Meatless Proteins May Trigger Soy & Peanut Allergy

Peanut Allergy
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Many people who want to consume less meat are switching to protein-, vitamin-, and fiber-rich replacements composed of legumes. Yet, soy allergy and peanut allergy are both prevalent and harmful. Are patients who have allergies to specific legumes, even if they contain diverse legumes, in danger from meat-free proteins comprised of legumes? Researchers at University Medical Center Utrecht led by Dr. Mark Smits began their investigation.

“Both protein consumption and the world’s population are increasing which leads to an urgent demand for sustainable protein sources,” said Dr. Thuy-My Le, senior author of the study published in Frontiers in Allergy.

“An increase in the consumption of legumes may increase the number of allergies to these foods. Furthermore, these new legumes may elicit allergic complaints in already legume-allergic patients. Therefore, we investigated how often sensitization and allergy to different legumes occur in these patients.”

When immune systems mistake food proteins for a threat and create Immunoglobulin E (IgE) antibodies, people develop food allergies. When exposed to the same food again after becoming sensitized, some people may experience allergy symptoms. A co-allergy is when a patient who reacts to one food may also react to another.

Co-sensitization, in which individuals generate IgE antibodies against many foods, occurs in conjunction with co-allergies. Cross-reactivity, in which IgE antibodies attach to proteins from other diets because the proteins have similar structures, may be the source of co-sensitization.

It’s conceivable for someone to get co-sensitized to food yet not have a reaction to it when they consume it. Co-sensitization can result in a co-allergy diagnosis, but it doesn’t always. What about other legumes? Do people with specific legume sensitivities react to them?

Smits and colleagues gathered patients with legume allergies from the University Medical Center Utrecht’s Allergology Clinic and divided them into six groups based on their allergies to peanuts, soybeans, green peas, lupines, lentils, and beans. An oral food challenge or a positive IgE test along with a history of responses confirmed allergies in all individuals. The presence of IgE antibodies against the other legumes was examined in each unique group.

“We showed that a large number of patients produced antibodies against more than one legume,” said Dr. Kitty Verhoeckx, second author of the study. “However,¬†clinical data¬†showed that only a small part of these patients had actual symptoms.”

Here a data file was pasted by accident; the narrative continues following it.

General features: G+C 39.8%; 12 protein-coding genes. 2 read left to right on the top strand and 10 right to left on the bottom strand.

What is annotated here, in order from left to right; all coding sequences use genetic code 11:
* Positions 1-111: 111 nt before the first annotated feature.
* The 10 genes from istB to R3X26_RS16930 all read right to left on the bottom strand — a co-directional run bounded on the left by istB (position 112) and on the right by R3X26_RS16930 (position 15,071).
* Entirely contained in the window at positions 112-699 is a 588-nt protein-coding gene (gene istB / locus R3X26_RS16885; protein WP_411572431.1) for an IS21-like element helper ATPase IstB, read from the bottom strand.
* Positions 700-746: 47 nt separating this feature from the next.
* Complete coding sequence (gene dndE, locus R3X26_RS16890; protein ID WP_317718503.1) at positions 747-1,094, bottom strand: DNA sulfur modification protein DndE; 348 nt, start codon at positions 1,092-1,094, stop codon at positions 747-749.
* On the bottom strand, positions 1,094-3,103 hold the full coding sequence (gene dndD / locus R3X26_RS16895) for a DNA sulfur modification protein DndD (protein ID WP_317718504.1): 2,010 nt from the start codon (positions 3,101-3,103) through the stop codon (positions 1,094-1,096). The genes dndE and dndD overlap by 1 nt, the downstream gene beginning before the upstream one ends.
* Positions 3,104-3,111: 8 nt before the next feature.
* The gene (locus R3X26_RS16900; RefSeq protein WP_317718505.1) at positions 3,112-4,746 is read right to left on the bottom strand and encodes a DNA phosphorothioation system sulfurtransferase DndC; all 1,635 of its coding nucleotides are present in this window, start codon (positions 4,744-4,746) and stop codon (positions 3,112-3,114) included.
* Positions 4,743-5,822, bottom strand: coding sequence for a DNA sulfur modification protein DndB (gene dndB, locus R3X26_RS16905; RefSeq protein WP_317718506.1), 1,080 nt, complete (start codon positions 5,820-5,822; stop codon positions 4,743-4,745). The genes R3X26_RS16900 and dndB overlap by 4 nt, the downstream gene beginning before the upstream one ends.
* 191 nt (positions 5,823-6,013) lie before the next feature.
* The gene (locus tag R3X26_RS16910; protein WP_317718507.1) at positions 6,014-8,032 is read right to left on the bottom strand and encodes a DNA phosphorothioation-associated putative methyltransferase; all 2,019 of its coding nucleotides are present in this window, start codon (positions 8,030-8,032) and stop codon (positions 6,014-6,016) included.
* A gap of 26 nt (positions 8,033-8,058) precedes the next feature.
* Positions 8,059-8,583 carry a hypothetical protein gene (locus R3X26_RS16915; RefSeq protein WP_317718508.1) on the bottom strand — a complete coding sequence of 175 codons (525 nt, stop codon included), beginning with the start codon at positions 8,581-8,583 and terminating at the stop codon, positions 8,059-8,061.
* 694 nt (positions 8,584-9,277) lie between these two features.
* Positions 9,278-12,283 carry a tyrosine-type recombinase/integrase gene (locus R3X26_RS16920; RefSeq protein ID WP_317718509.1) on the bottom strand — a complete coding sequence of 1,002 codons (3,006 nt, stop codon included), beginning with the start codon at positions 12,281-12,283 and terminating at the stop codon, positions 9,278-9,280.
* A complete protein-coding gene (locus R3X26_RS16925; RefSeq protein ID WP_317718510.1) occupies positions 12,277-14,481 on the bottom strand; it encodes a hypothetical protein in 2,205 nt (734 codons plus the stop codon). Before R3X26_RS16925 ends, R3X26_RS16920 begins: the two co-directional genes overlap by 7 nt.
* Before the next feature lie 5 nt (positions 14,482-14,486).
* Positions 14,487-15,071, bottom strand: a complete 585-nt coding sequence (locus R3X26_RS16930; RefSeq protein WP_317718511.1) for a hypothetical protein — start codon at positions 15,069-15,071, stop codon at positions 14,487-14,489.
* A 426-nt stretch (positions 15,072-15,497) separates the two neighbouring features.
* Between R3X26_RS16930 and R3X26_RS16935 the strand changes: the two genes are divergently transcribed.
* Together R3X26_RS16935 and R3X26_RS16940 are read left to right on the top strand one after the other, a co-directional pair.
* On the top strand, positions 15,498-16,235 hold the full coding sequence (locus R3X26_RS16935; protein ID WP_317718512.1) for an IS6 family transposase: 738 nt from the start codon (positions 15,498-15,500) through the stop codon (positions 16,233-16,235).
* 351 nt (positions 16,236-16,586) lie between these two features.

Over a quarter of patients were sensitized to all legumes, and all six patient groups had co-sensitization to other legumes. The majority of the individuals with bean allergies had developed a sensitivity to other legumes. Individuals with confirmed soybean or peanut allergy were less likely to become sensitized to other legumes than those with allergies to green peas, lupines, or lentils.

The scientists also examined which of these patients had co-allergies to multiple legumes that were reported. The high co-sensitization rate was associated with clinical symptoms in only a relatively limited percentage of patients.

Green pea, lupine, lentil, and bean co-allergies were uncommon in patients with peanut and soybean allergies, but these individuals were also more likely to have soybean or peanut allergies. Individuals with peanut allergy frequently also have allergies to the latter food.

Nearly all of the other legume groupings had clinically significant co-allergy and co-sensitization for peanuts. To ascertain how clinically significant this co-sensitization is in actuality, the team did provide a word of caution, stating that it would be important to increase the study’s sample size and confirm co-allergies with oral food challenges.

“Legumes are an attractive sustainable protein source, but allergic reactions in the already legume-allergic population cannot be excluded as antibodies in the blood of legume-allergic patients frequently react to different legumes,” said Le. “However, this reaction does not always lead to a clinically relevant food allergy. Introduction of novel foods into the market should be accompanied by an appropriate assessment of the risk of developing (new) food allergies.”

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